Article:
Go with the flow
Creating chances is usually associated with the beautiful game. But in the case of painter Paul Tonkin, it’s his desire to liberate colour and form from clichés and explore new territories.
Review by Corinna Lotz
Much of the excitement in football comes from the way in which players may or may not transform chances into goals. That involves a complex process where the very uncertainty of chance is exploited by the skill of the players to achieve the certainty of scoring. The eye of the beholder allows her or him to trace the pattern of the game which can unfold in surprising and intensely enjoyable ways.
It is that same combination of chance and necessity which gives artistic performance a special quality, taking our existing knowledge into unexpected directions. And thinking about this can help us delve into often mysterious new areas which an artist has presented for our pleasure and delight.
Tonkin describes his creative process as “paraphrasing” – or “words to that effect”, as he says – also the title he has given to one of his paintings. He recalls Miles Davis’ advice to a sideman: “Play what you know and then go beyond what you know”. “Which is good advice for anyone doing any kind of artistic activity!” Tonkin believes.
“Certainly,” he says, “this was at a time in the 1960s when Free Jazz suddenly appeared and some people believed in completely free, wild improvisation based on nothing at all – and Davis was saying, well, that doesn’t always work. It’s better to start with something you know. Then be as free as you like, or as you can. I try to follow that advice.”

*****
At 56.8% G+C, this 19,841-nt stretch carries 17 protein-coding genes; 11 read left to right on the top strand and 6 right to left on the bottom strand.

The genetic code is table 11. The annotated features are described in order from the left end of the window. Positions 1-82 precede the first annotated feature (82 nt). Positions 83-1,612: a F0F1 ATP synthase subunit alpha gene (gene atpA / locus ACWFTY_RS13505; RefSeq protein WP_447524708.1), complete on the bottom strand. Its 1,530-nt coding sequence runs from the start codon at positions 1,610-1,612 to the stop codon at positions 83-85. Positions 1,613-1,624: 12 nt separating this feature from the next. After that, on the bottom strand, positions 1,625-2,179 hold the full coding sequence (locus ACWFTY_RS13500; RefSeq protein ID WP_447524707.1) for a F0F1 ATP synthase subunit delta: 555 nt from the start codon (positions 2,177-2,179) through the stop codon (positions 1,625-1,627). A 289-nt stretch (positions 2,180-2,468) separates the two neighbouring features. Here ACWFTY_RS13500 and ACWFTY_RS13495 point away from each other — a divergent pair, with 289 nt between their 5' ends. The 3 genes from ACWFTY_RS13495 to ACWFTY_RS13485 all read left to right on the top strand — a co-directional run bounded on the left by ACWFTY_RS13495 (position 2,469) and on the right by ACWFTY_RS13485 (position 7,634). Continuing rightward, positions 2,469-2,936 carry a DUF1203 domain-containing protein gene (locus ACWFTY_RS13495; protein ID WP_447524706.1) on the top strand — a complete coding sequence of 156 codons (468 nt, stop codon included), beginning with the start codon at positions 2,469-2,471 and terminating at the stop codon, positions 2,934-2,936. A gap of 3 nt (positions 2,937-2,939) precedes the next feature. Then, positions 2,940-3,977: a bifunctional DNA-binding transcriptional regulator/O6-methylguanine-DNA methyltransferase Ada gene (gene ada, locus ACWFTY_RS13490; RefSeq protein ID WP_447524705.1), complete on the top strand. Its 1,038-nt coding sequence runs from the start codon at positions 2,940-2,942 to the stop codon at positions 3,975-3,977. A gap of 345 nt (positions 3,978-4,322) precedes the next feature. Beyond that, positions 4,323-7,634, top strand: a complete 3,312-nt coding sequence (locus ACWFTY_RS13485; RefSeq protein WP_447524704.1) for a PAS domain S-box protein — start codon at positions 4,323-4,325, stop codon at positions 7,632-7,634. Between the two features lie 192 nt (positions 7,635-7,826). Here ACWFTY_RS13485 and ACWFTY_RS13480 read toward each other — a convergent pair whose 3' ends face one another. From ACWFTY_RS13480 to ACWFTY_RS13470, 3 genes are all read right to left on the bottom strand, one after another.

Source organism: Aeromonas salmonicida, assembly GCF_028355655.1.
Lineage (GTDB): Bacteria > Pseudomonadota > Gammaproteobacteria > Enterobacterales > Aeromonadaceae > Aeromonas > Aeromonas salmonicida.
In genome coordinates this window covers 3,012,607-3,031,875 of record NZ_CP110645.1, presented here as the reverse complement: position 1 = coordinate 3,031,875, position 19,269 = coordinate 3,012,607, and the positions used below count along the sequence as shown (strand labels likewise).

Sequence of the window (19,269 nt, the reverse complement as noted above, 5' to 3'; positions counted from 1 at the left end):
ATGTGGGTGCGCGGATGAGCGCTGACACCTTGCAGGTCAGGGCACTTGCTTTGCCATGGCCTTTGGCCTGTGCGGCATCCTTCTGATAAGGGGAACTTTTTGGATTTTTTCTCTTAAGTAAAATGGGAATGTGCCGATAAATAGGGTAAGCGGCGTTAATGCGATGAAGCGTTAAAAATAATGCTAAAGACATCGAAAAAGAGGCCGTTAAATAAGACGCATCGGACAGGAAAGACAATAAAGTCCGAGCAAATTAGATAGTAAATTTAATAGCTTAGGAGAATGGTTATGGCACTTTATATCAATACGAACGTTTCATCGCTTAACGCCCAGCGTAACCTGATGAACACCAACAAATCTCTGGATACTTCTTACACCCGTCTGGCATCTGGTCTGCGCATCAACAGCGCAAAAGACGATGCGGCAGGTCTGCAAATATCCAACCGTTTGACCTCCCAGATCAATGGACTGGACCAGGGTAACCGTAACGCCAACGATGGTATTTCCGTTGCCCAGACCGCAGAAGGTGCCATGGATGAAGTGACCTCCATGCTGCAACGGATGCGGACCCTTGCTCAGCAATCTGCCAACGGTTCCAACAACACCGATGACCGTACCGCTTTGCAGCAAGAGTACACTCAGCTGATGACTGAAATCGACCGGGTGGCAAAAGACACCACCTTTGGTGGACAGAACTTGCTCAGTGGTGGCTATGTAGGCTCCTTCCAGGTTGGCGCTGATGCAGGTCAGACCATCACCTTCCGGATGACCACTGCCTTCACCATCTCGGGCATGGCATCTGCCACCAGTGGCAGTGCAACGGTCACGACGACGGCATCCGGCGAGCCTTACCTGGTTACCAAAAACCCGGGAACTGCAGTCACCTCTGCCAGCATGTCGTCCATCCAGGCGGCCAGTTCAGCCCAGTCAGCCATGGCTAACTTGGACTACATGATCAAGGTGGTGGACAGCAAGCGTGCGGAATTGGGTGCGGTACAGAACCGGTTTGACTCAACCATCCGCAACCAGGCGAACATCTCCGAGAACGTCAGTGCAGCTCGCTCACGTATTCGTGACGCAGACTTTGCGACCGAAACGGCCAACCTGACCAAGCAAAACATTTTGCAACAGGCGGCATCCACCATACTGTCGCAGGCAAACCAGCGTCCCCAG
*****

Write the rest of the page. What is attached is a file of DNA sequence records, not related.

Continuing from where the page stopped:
In other words, inspiration is mediated through the techniques / traditions / styles used by the artist, which of necessity are pre-existent, and are then developed and negated.
He believes that his recent paintings are more open than those of a decade ago: “I try to get more space into them and to make the colour freer as well, so that there are unexpected combinations.” He uses Golden Acrylics – an American brand – straight out of the tub, but also mixes and layers the colours. He likes combining oil and watercolour techniques, making full use of acrylic’s versatility.
And, while admiring 20th century artists like Chaim Soutine and Matthew Smith who applied oils in a sumptuous, visceral way, as an abstract painter, Tonkin feels he is doing a different kind of thing.
How does colour create a sense of space? In the last century, Paul Cezanne and Hans Hofmann, explored how this happens. “You want the painting to be flat – but it simultaneously has an amazing depth to it. You are respecting the surface and the stretching backwards, forwards, sideways, up and down and every way.
“But at the same time you have all this space going on as well, which is achieved through colour combinations and contrasts. So you are not using the traditional means of perspective to create a hole in the wall.... which is what US critic Clement Greenberg was going on about – he described what happened in French painting, starting with Corot during the mid-19th century, when he (and others) departed from the earlier traditions of creating the illusion of depth that was like an imaginary stage set.”
Colour and paint have become more upfront. “But within the new flatness you are trying to create another kind of space. People often talk about paintings being flat – to me that’s boring! It’s not there is NO space, but that there is now a pictorial space rather than an illusionistic one.”